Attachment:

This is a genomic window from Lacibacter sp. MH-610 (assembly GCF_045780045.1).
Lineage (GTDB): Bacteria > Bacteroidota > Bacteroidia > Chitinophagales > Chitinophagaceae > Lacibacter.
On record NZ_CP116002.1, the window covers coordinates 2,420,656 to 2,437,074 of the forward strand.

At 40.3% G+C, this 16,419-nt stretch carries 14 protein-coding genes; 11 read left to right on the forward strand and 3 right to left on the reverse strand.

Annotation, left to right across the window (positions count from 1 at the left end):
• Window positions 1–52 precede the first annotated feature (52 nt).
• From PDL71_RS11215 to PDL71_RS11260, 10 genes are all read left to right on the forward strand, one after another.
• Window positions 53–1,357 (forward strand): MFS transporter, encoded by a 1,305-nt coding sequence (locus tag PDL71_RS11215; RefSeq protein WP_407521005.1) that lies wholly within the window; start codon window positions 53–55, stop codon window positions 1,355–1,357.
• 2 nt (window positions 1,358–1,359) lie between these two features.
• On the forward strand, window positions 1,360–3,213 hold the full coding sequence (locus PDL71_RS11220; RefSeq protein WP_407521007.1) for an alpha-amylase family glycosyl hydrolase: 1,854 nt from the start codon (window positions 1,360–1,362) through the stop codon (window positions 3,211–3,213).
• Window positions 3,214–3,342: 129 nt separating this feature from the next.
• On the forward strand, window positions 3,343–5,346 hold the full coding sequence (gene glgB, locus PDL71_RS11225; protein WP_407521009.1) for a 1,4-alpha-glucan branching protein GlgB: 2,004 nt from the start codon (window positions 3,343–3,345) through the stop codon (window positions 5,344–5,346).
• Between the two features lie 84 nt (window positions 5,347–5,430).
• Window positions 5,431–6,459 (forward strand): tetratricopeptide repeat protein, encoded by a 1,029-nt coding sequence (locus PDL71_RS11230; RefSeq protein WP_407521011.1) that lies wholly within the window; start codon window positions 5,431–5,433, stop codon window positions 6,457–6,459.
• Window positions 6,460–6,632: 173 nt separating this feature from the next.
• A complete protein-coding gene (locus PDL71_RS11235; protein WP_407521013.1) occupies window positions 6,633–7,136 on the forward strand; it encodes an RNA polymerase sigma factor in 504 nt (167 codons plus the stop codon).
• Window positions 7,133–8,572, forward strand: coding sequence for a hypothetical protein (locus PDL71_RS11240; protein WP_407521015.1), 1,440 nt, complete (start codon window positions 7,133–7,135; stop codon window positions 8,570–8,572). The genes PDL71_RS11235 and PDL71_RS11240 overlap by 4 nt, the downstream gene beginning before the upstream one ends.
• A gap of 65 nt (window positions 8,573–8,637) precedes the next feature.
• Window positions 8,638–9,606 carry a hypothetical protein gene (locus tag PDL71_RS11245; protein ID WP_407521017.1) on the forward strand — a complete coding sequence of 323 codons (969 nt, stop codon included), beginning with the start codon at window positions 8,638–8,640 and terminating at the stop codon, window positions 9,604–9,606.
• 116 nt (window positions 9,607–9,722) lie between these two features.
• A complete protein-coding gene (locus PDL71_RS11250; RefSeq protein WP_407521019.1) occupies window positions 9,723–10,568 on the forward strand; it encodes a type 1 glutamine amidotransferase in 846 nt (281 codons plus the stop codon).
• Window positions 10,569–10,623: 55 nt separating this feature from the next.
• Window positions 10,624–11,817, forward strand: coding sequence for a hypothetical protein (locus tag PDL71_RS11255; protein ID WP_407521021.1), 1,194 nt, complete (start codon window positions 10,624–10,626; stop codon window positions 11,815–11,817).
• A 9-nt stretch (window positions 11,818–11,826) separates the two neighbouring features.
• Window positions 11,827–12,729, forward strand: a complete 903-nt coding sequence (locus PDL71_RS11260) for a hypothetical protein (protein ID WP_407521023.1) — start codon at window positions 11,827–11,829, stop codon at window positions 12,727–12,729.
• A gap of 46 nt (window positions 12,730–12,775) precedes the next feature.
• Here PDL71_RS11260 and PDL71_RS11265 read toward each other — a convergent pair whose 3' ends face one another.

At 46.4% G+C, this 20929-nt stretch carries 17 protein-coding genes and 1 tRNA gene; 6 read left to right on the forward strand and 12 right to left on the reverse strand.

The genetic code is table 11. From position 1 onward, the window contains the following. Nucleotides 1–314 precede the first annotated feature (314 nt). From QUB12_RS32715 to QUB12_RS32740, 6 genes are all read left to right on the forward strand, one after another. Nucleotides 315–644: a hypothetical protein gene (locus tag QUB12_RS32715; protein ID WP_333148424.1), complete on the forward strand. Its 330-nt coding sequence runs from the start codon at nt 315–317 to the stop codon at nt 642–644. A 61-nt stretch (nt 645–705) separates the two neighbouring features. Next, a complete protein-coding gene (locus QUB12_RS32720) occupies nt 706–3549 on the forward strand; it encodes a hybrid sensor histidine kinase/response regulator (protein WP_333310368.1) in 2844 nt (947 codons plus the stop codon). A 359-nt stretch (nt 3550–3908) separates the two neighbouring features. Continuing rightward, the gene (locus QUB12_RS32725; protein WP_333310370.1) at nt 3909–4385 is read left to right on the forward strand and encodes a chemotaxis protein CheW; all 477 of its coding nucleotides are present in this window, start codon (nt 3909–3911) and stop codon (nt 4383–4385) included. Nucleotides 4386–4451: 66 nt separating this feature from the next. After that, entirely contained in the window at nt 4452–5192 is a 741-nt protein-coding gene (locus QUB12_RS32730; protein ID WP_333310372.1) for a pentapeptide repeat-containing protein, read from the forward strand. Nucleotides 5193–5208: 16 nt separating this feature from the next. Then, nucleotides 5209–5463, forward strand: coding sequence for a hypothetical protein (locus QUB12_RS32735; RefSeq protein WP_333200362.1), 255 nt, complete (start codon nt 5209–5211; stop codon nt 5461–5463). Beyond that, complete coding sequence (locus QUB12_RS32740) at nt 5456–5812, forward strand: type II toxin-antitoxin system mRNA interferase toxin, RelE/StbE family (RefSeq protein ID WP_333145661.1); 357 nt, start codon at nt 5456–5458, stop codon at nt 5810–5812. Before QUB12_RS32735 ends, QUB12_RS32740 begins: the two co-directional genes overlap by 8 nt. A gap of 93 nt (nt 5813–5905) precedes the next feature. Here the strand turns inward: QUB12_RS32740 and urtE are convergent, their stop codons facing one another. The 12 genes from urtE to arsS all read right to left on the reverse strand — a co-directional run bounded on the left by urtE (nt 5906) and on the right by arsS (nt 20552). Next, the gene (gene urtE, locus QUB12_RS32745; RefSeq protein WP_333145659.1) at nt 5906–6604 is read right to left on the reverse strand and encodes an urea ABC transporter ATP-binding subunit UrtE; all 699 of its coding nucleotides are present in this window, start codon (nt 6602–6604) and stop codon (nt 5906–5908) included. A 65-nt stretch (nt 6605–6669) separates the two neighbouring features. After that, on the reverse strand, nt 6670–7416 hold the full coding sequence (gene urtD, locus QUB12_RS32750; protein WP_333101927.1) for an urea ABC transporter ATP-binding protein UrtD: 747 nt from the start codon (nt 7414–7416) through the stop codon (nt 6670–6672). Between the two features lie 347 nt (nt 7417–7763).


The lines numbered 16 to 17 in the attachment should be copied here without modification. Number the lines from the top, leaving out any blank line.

• A complete protein-coding gene (locus PDL71_RS11235; protein WP_407521013.1) occupies window positions 6,633–7,136 on the forward strand; it encodes an RNA polymerase sigma factor in 504 nt (167 codons plus the stop codon).
• Window positions 7,133–8,572, forward strand: coding sequence for a hypothetical protein (locus PDL71_RS11240; protein WP_407521015.1), 1,440 nt, complete (start codon window positions 7,133–7,135; stop codon window positions 8,570–8,572). The genes PDL71_RS11235 and PDL71_RS11240 overlap by 4 nt, the downstream gene beginning before the upstream one ends.